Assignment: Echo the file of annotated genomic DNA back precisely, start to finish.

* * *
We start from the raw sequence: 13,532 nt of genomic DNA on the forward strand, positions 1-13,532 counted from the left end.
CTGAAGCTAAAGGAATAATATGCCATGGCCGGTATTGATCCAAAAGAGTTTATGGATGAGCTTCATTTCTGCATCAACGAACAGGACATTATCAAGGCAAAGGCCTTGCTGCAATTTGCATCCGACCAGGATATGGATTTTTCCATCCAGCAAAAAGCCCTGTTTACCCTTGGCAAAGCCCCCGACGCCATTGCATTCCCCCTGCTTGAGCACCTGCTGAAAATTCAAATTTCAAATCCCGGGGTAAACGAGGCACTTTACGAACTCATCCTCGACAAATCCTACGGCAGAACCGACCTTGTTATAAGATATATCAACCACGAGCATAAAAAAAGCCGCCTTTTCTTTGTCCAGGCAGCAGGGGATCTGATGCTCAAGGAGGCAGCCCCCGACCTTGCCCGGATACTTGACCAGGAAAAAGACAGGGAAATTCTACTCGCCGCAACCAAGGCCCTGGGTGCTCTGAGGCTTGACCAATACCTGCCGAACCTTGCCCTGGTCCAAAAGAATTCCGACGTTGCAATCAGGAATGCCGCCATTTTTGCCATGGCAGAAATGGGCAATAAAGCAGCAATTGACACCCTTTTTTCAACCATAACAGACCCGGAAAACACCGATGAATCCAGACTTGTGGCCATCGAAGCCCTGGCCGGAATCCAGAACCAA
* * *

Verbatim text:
We start from the raw sequence: 13,532 nt of genomic DNA on the forward strand, positions 1-13,532 counted from the left end.
CTGAAGCTAAAGGAATAATATGCCATGGCCGGTATTGATCCAAAAGAGTTTATGGATGAGCTTCATTTCTGCATCAACGAACAGGACATTATCAAGGCAAAGGCCTTGCTGCAATTTGCATCCGACCAGGATATGGATTTTTCCATCCAGCAAAAAGCCCTGTTTACCCTTGGCAAAGCCCCCGACGCCATTGCATTCCCCCTGCTTGAGCACCTGCTGAAAATTCAAATTTCAAATCCCGGGGTAAACGAGGCACTTTACGAACTCATCCTCGACAAATCCTACGGCAGAACCGACCTTGTTATAAGATATATCAACCACGAGCATAAAAAAAGCCGCCTTTTCTTTGTCCAGGCAGCAGGGGATCTGATGCTCAAGGAGGCAGCCCCCGACCTTGCCCGGATACTTGACCAGGAAAAAGACAGGGAAATTCTACTCGCCGCAACCAAGGCCCTGGGTGCTCTGAGGCTTGACCAATACCTGCCGAACCTTGCCCTGGTCCAAAAGAATTCCGACGTTGCAATCAGGAATGCCGCCATTTTTGCCATGGCAGAAATGGGCAATAAAGCAGCAATTGACACCCTTTTTTCAACCATAACAGACCCGGAAAACACCGATGAATCCAGACTTGTGGCCATCGAAGCCCTGGCCGGAATCCAGAACCAA